Emission reduction potential with paraffinic renewable diesel by optimizing engine settings or using oxygenate

Research output: Contribution to journalArticle


  • Timo Murtonen
  • Päivi Aakko-Saksa
  • Päivi Koponen
  • Kalle Lehto
  • Teemu Sarjovaara
  • Matti Happonen
  • Juha Heikkilä

Research units


Over the past decade significant research and development activities have been invested in alternative fuels in order to reduce our dependency on fossil fuel sources and reduce CO2 and local emissions from traffic. One result of these R&D efforts is paraffinic diesel fuels, which can be used with existing vehicle fleets and infrastructures. Paraffinic diesels also have other benefits compared to conventional diesels, for example a very high cetane number and the lack of sulfur and aromatic compounds. These characteristics are beneficial in terms of exhaust gas emissions, something which has been demonstrated in numerous studies. The objective of this study was to develop low-emission combustion technologies for paraffinic renewable diesel in a compression ignition engine, and to study the possible benefits of oxygenated paraffinic diesel. Hydrotreated vegetable oil (HVO), which is a commercial example of paraffinic, renewable diesel, was used with and without oxygenate in comparison with conventional diesel. Exhaust emissions were measured in three steady state conditions. The adjusted engine parameters, such as inlet valve closure and injection timing, injection pressure and amount of exhaust gas recirculation (EGR) were optimized for HVO. The results demonstrate that significant reductions of particulate matter (48-61%), polyaromatic hydrocarbon (75-87%) and NOx (31-54%) emissions can be achieved simultaneously by using HVO with adjusted engine parameters.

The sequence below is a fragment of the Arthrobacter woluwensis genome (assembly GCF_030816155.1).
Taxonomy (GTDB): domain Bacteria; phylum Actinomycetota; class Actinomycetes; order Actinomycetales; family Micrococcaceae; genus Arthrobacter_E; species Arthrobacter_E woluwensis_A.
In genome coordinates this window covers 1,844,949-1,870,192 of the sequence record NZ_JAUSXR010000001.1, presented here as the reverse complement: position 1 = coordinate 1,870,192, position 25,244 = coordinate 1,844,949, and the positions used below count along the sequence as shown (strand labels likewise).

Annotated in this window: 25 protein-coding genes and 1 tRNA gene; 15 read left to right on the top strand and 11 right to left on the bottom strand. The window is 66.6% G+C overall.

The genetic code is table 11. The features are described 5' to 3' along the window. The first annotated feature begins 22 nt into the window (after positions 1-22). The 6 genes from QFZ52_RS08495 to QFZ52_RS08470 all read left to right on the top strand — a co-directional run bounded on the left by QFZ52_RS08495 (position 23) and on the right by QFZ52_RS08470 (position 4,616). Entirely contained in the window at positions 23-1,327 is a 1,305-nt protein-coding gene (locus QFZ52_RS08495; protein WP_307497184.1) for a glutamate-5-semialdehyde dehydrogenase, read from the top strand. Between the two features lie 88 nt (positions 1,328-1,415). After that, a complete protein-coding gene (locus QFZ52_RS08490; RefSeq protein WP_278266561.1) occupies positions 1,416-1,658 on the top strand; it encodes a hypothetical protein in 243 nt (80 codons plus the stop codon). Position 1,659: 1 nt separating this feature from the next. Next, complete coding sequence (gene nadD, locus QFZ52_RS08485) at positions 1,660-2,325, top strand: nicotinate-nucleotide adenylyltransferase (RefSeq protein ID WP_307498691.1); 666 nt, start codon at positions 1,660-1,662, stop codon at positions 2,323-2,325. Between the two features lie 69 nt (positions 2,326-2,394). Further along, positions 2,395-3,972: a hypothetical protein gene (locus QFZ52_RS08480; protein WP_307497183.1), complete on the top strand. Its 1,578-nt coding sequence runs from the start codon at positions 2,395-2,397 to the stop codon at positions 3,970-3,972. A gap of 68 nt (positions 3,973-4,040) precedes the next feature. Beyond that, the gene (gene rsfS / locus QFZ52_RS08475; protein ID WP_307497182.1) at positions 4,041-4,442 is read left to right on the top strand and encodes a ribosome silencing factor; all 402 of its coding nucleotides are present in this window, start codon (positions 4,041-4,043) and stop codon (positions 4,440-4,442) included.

Original languageEnglish
Number of pages12
JournalSAE Technical Papers
Issue number2012-01-1590
Publication statusPublished - 2012
MoE publication typeA1 Journal article-refereed
EventSAE International Powertrains, Fuels and Lubricants Meeting - Malmo, Sweden
Duration: 18 Sep 201220 Sep 2012

    Research areas

  • Alternative diesel fuel, Emission reduction, HVO fuel, Paraffinic diesel fuel

ID: 882748